I kept wondering why we only saw Luke’s (repetitive and incredibly irritating) nightmares and none of the others? All we had was pure hearsay. Without unleashing any spoilers, I really hoped that the film was going to stray down The Thing territory BUT alas it was not to be . . .

I still loved the fact that you didn’t know what direction this film was going to take right up to the closing minutes as the gang tried to escape their impending doom.

There were a few jumpy bits with some fine moments of perfectly executed suspense and tension. Even when the inevitable bickering and rising body count began.

I also loved how we didn’t know what was attacking them right up until its big reveal in the gripping finale.

The only problem I had with The Ritual was that I thought there might have been a little more to it. After the big unveiling of the “creature”, it rushed to a frantic (albeit nail biting) climax. It just felt a little abrupt after all that build up.

BUT I was pleasantly surprised. A weird, creepy little horror worthy of your time.

3/5 (Just)

*NEW* GHOST STORIES REVIEW *NEW*

Spookay. Horrific BUT for the right reasons?

Skeptic Professor Phillip Goodman (Andy Nyman) embarks upon a terror-filled quest when he stumbles across a long-lost file containing details of three cases of inexplicable ‘hauntings’.

As soon as the heavy breathing hit those speakers over the opening title sequence, I knew what I was in for. The movie title jumping out of the screen confirmed my fears that this will not be comfortable viewing.

Something I expect from a horror.

Nyman was a solid lead. The first act ticked over as the Ricky Gervais doppelganger exposed Martin from Benidorm (Nicholas Burns) as a fake. Joking aside, it was good watching Green expose Burn’s Derek Acorah impersonator. Complete with fake tan.

A man fixated on debunking the supernatural. That was until a mysterious cassette (Do they still make those?) is posted though Green’s door. His curiousity peaked. An invitation from his childhood icon, the renowned paranormal investigator Charles Cameron, who had (until this moment) been missing for years.

I loved how the film kept you on edge from the get go. You never really knew where it was going as Green accepted Cameron’s “challenge” to explain three “unsolvable” cases.

I have to commend the cast. I couldn’t fault them. I was afraid I wouldn’t be able to take them seriously as the majority of them had featured in the comedy circuit.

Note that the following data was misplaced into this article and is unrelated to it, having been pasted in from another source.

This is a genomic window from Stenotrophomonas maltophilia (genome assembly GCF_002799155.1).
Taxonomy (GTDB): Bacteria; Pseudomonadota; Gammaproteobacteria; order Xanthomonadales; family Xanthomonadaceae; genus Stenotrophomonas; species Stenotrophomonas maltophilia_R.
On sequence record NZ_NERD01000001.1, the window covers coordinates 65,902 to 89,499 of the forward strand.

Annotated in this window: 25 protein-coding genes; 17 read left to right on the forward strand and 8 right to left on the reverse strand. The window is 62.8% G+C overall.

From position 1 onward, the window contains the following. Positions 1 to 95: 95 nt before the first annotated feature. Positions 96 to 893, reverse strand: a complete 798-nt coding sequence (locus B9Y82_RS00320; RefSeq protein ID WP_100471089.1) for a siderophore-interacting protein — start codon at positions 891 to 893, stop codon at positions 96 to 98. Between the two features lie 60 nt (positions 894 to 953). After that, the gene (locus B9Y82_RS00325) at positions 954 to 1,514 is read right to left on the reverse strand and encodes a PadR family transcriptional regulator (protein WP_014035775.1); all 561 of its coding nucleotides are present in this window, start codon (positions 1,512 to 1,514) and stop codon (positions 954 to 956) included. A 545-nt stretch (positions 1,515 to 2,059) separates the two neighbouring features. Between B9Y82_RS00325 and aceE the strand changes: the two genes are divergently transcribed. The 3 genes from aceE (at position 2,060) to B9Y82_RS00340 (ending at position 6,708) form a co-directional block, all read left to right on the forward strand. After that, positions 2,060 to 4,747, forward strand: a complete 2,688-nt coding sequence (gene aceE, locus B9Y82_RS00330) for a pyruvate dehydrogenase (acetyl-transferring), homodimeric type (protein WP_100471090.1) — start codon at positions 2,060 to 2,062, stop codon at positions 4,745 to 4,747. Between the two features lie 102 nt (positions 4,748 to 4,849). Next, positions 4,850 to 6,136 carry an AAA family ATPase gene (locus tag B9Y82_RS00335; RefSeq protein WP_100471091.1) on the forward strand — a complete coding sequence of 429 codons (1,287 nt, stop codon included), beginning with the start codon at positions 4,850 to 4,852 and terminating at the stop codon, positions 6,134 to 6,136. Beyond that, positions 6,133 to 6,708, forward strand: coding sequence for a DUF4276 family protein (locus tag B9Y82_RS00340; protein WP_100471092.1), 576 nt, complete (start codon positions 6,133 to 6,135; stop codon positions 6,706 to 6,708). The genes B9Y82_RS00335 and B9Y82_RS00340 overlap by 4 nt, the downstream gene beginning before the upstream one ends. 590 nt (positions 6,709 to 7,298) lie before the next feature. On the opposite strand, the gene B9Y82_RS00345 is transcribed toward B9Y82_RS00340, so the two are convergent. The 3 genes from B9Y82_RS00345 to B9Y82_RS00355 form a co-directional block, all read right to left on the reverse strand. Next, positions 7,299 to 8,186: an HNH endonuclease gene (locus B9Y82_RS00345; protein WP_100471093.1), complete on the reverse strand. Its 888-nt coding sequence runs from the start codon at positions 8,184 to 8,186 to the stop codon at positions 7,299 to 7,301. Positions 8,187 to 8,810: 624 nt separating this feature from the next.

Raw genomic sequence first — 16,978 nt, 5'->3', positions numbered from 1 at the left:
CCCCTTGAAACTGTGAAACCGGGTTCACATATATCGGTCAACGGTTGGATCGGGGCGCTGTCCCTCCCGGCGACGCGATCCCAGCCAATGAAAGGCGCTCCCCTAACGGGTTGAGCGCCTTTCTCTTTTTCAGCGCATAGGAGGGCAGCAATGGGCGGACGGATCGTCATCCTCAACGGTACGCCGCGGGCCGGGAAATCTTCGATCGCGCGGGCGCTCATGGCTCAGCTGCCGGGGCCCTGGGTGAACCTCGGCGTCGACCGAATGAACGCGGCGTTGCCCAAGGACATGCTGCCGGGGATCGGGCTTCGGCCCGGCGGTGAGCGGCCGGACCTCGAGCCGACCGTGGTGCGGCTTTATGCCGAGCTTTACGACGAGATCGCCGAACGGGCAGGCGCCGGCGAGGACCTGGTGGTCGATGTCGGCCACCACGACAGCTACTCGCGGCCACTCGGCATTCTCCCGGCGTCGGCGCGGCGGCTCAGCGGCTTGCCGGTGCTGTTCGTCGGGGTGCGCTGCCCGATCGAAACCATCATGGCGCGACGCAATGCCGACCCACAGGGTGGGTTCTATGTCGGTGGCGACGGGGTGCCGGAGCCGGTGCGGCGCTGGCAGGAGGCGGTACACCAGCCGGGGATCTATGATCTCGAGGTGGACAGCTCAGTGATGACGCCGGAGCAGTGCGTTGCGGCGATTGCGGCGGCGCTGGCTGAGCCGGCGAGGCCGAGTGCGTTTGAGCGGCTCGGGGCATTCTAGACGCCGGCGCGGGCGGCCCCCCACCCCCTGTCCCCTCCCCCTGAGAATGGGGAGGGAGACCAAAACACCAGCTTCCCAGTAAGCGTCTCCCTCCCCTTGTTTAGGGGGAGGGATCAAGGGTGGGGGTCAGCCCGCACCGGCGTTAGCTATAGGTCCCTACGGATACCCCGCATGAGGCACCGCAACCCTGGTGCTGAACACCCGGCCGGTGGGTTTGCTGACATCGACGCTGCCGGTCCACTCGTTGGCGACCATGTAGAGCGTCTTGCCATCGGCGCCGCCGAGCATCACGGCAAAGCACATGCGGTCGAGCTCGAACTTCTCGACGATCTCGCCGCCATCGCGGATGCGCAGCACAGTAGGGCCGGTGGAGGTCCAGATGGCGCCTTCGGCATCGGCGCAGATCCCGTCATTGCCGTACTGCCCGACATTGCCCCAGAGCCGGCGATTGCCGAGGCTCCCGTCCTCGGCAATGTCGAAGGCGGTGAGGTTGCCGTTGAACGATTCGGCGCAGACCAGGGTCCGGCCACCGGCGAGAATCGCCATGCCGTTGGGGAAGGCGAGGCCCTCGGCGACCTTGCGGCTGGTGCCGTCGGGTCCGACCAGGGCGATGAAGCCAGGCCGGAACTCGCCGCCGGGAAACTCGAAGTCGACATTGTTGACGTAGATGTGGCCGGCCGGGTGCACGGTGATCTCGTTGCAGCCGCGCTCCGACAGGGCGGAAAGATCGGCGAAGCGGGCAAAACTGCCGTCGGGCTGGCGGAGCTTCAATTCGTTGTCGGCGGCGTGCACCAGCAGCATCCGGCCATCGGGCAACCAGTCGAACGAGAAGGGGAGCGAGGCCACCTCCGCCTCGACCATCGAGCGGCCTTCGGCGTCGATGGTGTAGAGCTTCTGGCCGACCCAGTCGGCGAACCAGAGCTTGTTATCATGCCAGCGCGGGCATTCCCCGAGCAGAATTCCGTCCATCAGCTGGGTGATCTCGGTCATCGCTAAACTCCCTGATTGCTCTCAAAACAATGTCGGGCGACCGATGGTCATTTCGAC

Each performance suited the story. Paul Whitehouse was entertaining. Using humour to hide the pain of that dreaded night. A man plagued by something more than his own demons.

I found the interviewing process a little tedious in places as Green feigned small talk to get to the good stuff BUT as soon as Whitehouse recalled the first ghost story of this saga, I was on tenterhooks.

That feeling of unease as things went bump in the night and shadows serenaded across the fading lights. The suspense and tension perfectly executed, teasing the inevitable encounter from our spooky friends.

One thing I will never be is a night watchman. I would have bolted when the power went out. Let alone, strange noises and ghastly shapes running around the premises. Fook that!

Not that I need a cheap scare to get my kicks BUT I lost count of how many times I jolted in my seat.

Alex Lawther (The End of the F***king World) was brilliant as the erratic Simon. I just wish his ghost story wasn’t so stupid despite the fitting Evil Dead nods. It wouldn’t have worked at all if wasn’t for Lawther.

I was happy to stick with Green interviewing him. Simon’s creepy household unsettled me more than the actual “ghost story”. Especially when Green tried to introduce himself to the parents *shudders*.

It was great to see Martin Freeman in this. He played it well. Not too big for the low budget Brit flicks. The poltergeist story was a mixed bag BUT it took an unexpected turn that left me in awe.

“The brain let’s you see what you want to see”.

A proper old school horror. Tense, nail biting and freaky to boot.

However, my main issue was the pacing and the actual “unravelling” of the cases. The finale will definitely split people. I was left wanting and a little disappointed.

Don’t get me wrong, it took a completely different direction BUT there were quite a few obvious clues along the way and alarm bells were ringing pretty early on when Charles Cameron was introduced into the mix.

I hoped it would focus more on Green’s crusade as he questioned beliefs and challenged the idea of the “other world”. An interesting debate with a priest had potential BUT it seemed once the ghost stories came into play, even the protagonist became an unwitting spectator as the film drew to its messy conclusion.

Right up to that point, I was wincing, dreading what lie in store for each character (Forgetting that they were the narrators of their own stories!). Completely transfixed and happy to see a low budget horror flick at my local picture house.

I can’t believe I’m saying this BUT I just wish a little more time was spent on the story then the actual scares. It was too convoluted for its own good.

If you’re in the mood for a well acted low budget jump-fest, then GS is for you. Anything else, run away!

2.5/5

47 METRES DOWN REVIEW

Thumbs down?